Annette Mosman goes walking with Dominique Hermans. She is the Chief Executive of Randstad Northern Europe. Additionally, she is a member of the Board of Directors of the Amsterdam Economic Board. A conversation with her about the position of women, the labor market and the long-term perspective of the working population.
In a nutshell:
- Discussion about many issues, the common thread was the financial independence of women.
- Randstad participates in projects to combat inequality of opportunity, such as local initiatives that ensure that childcare is available and accessible to everyone.
- Advocate for change at various levels, improving the position of women; socially, but also among employers.
Shoes off, legs on the table; that’s not what Annette and Dominique do. However, it is quite tempting after the walk they had through a part of the ‘Groene Hart’. “A great walk”, Annette says to Dominique when they arrive on the terrace in Aalsmeer. The Chief Executive of Randstad Northern Europe nods. “And we had some good conversations along the way.”
Many topics were discussed, but the common thread was women’s financial independence. “Women don’t have enough action perspective”, Annette firmly states. She refers to the fact that women on average accrue 400 euro less in pension than men, resulting in a pension gap of almost 40 percent. “And the problem as a woman is that it is impossible to bridge that gap. It is a fact that Dutch women work part-time more often and on average perform 10 hours less paid work per week compared to men”, Annette says.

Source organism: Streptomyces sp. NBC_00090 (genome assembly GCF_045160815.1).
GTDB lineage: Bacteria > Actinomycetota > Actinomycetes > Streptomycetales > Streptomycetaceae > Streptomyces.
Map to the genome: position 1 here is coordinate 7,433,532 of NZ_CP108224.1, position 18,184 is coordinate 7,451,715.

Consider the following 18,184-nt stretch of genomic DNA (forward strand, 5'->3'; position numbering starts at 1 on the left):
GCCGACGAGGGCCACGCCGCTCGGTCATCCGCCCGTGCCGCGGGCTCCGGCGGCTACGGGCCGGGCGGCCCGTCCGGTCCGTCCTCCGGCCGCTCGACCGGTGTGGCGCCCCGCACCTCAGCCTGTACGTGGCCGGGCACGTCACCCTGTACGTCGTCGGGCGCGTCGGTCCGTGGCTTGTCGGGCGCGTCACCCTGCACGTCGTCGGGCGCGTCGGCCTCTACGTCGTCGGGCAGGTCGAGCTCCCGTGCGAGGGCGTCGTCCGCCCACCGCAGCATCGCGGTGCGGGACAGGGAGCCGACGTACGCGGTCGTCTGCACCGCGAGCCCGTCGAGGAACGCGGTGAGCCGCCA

Not properly balanced.
Dominique agrees with Annette. “We just don’t have a proper balance in the Netherlands”, she says. And it is also the case, according to her, that if you are born in a disadvantaged family, it’s not easy to overcome that situation. “And women are most vulnerable in that respect.” According to Annette, the latter also is the result of a relatively high number of women working on a self-employed basis in certain industries. “This ensures more flexibility and the hourly rate is often higher than for someone in paid employment. So, that makes it a rather logic step but by doing so, women also have less security for the future.”
Dominique: “When you look at the self-employed market of 1.2 million people, 65 percent is male and 35 percent is female. If you then zoom in deeper into the different industries, it’s mostly women who are active on a self-employed basis in the sectors care, education, hospitality and cleaning. Especially those sectors have ‘smaller’ jobs for which the pay is less generous. Working on a self-employed basis increases the salary and the hours somewhat.”